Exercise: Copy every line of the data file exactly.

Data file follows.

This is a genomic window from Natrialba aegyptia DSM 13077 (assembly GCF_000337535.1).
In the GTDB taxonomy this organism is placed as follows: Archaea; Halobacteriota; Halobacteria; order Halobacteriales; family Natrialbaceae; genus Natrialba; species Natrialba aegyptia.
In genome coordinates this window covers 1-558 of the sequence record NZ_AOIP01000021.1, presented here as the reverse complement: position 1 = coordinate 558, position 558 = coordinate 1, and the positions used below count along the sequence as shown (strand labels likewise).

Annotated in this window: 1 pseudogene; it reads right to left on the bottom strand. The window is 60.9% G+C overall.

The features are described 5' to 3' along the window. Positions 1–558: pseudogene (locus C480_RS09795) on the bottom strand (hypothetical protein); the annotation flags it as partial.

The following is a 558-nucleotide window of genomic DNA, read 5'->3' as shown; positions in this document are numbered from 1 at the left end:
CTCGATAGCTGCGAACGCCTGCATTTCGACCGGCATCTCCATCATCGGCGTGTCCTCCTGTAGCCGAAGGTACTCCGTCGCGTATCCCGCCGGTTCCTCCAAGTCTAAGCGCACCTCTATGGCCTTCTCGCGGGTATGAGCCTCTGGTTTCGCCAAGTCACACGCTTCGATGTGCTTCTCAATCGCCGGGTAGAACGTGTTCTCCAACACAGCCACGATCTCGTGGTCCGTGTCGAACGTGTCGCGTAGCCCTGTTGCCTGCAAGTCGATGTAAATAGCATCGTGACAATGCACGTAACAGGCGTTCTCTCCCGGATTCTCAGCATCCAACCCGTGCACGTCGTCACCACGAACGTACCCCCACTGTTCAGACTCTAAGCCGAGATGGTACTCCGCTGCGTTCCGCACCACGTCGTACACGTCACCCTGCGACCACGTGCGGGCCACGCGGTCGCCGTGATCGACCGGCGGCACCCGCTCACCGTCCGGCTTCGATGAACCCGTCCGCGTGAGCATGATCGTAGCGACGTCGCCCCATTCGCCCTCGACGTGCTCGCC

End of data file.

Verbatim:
This is a genomic window from Natrialba aegyptia DSM 13077 (assembly GCF_000337535.1).
In the GTDB taxonomy this organism is placed as follows: Archaea; Halobacteriota; Halobacteria; order Halobacteriales; family Natrialbaceae; genus Natrialba; species Natrialba aegyptia.
In genome coordinates this window covers 1-558 of the sequence record NZ_AOIP01000021.1, presented here as the reverse complement: position 1 = coordinate 558, position 558 = coordinate 1, and the positions used below count along the sequence as shown (strand labels likewise).

Annotated in this window: 1 pseudogene; it reads right to left on the bottom strand. The window is 60.9% G+C overall.

The features are described 5' to 3' along the window. Positions 1–558: pseudogene (locus C480_RS09795) on the bottom strand (hypothetical protein); the annotation flags it as partial.

The following is a 558-nucleotide window of genomic DNA, read 5'->3' as shown; positions in this document are numbered from 1 at the left end:
CTCGATAGCTGCGAACGCCTGCATTTCGACCGGCATCTCCATCATCGGCGTGTCCTCCTGTAGCCGAAGGTACTCCGTCGCGTATCCCGCCGGTTCCTCCAAGTCTAAGCGCACCTCTATGGCCTTCTCGCGGGTATGAGCCTCTGGTTTCGCCAAGTCACACGCTTCGATGTGCTTCTCAATCGCCGGGTAGAACGTGTTCTCCAACACAGCCACGATCTCGTGGTCCGTGTCGAACGTGTCGCGTAGCCCTGTTGCCTGCAAGTCGATGTAAATAGCATCGTGACAATGCACGTAACAGGCGTTCTCTCCCGGATTCTCAGCATCCAACCCGTGCACGTCGTCACCACGAACGTACCCCCACTGTTCAGACTCTAAGCCGAGATGGTACTCCGCTGCGTTCCGCACCACGTCGTACACGTCACCCTGCGACCACGTGCGGGCCACGCGGTCGCCGTGATCGACCGGCGGCACCCGCTCACCGTCCGGCTTCGATGAACCCGTCCGCGTGAGCATGATCGTAGCGACGTCGCCCCATTCGCCCTCGACGTGCTCGCC